Are utility companies waging a secret war to challenge the growth and popularity of the renewable energy industry? According to one wind energy expert they’re doing just that.
Hermann Oelsner, the president of the African Wind Energy Association, recently spoke to sources saying
“Utilities have lost out to wind farms and they’re losing business to smaller companies. So they’re sabotaging renewable energy projects.”
Oelsner claims that utility companies are engaged in a “propaganda”war, particularly wind farms and more particularly in Europe where manysmall towns are obtaining a chunk of their energy from renewable sources.
“They say wind farms are loud – it’s utter nonsense. Noise expertscheck this. You can hear wind turbines from 300m away but we won’t beputting wind farms in residential areas,” said Oelsner.
Oelsner argues that, with the exception of a little technology, windenergy has not really changed since the days of Europe’s industrialrevolution.
“The basic idea is the same, but the modern machines don’t have a gearbox – they have a generator.”
Despite Oelsner’s claims, the news is full of stories about burgeoning wind farms. We recently reported on the 300 MW Desert Energy Project slated to begin construction in North Carolina. The U.S. also is moving forward with its first the nation’s first offshore wind farm in the Nantucket Sound.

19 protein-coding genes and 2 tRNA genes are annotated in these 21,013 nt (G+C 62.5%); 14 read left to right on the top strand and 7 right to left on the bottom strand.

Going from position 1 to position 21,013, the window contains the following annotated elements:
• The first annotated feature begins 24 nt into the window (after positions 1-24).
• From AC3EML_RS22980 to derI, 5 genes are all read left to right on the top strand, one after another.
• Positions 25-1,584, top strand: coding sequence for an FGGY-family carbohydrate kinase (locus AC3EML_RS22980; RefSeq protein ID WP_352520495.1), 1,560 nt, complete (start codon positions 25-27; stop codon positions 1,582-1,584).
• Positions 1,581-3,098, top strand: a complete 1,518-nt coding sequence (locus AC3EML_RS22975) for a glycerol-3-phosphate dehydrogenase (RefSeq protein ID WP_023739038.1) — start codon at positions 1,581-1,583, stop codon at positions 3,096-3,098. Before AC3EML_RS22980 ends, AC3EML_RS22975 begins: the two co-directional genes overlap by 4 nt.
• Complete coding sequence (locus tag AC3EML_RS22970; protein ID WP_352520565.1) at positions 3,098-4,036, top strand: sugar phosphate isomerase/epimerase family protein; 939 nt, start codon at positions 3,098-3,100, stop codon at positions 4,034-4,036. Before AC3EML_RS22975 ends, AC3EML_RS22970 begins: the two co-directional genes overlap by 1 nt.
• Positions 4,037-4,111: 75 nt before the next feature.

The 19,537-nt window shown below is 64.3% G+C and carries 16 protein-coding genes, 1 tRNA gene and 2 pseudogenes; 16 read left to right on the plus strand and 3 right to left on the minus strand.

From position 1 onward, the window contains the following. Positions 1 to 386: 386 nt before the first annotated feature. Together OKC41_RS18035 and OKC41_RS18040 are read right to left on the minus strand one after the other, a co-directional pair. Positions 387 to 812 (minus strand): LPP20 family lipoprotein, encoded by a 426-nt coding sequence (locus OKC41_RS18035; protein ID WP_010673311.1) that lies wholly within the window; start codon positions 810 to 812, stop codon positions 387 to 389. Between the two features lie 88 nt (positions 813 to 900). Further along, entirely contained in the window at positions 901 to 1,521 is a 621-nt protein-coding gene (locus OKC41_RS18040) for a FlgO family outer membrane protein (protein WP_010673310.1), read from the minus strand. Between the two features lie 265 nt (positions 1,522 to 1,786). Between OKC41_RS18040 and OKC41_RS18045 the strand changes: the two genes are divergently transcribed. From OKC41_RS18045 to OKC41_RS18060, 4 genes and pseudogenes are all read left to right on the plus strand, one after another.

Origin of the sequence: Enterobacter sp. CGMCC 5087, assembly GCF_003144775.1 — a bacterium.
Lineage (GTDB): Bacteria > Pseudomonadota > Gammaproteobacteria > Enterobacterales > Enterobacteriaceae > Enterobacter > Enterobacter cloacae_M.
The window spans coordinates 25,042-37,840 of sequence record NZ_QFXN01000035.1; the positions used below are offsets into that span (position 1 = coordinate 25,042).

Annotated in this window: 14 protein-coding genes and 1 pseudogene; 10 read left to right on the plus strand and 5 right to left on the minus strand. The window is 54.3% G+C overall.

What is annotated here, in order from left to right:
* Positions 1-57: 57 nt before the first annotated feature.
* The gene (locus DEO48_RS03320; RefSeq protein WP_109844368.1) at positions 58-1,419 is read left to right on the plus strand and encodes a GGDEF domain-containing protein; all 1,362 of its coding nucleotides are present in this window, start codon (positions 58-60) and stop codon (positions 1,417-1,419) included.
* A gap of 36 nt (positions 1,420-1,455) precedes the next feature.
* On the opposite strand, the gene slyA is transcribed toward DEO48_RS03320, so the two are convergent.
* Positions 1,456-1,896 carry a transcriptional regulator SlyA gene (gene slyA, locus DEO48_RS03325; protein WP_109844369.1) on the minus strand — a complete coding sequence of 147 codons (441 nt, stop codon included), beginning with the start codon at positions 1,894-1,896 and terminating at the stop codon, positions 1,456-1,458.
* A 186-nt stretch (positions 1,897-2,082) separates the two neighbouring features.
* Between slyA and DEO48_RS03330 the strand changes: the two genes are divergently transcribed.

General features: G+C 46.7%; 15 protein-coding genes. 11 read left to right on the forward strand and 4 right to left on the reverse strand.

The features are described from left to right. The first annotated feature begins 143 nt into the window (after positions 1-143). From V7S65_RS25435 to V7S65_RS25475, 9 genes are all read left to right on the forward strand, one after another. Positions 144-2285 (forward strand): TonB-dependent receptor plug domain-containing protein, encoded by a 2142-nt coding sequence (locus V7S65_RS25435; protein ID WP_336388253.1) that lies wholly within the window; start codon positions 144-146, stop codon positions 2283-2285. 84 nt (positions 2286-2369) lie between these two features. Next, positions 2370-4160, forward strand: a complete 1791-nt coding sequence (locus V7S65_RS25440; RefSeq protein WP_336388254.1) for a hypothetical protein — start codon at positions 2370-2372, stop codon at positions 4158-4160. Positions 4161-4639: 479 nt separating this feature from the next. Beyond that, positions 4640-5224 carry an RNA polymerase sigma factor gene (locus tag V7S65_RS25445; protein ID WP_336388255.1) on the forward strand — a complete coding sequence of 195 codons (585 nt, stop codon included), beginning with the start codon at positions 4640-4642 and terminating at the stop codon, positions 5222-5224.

Oelsner, however, is apparently skeptical of the monster wind farms. In speaking about the farm to be built in the Nantucket Sound, Oelsnersaid,
“The higher up you go the more wind you catch, and it’s difficultenough to do maintenance in the machine housing 50m up on land, butoffshore is just a waste of money. The idea is to use the electricitywhere you are situated, and these massively expensive projects areadvanced by people who really want to sabotage renewable energy,” hesaid.
Oelsner says that his country offers the benefits of both wind and solar capabilities.
“There are smaller towns in Germany and Denmark that are 100% windenergy. And in South Africa, we have sunshine here for solar power. Weshould have done this 20 years ago.”
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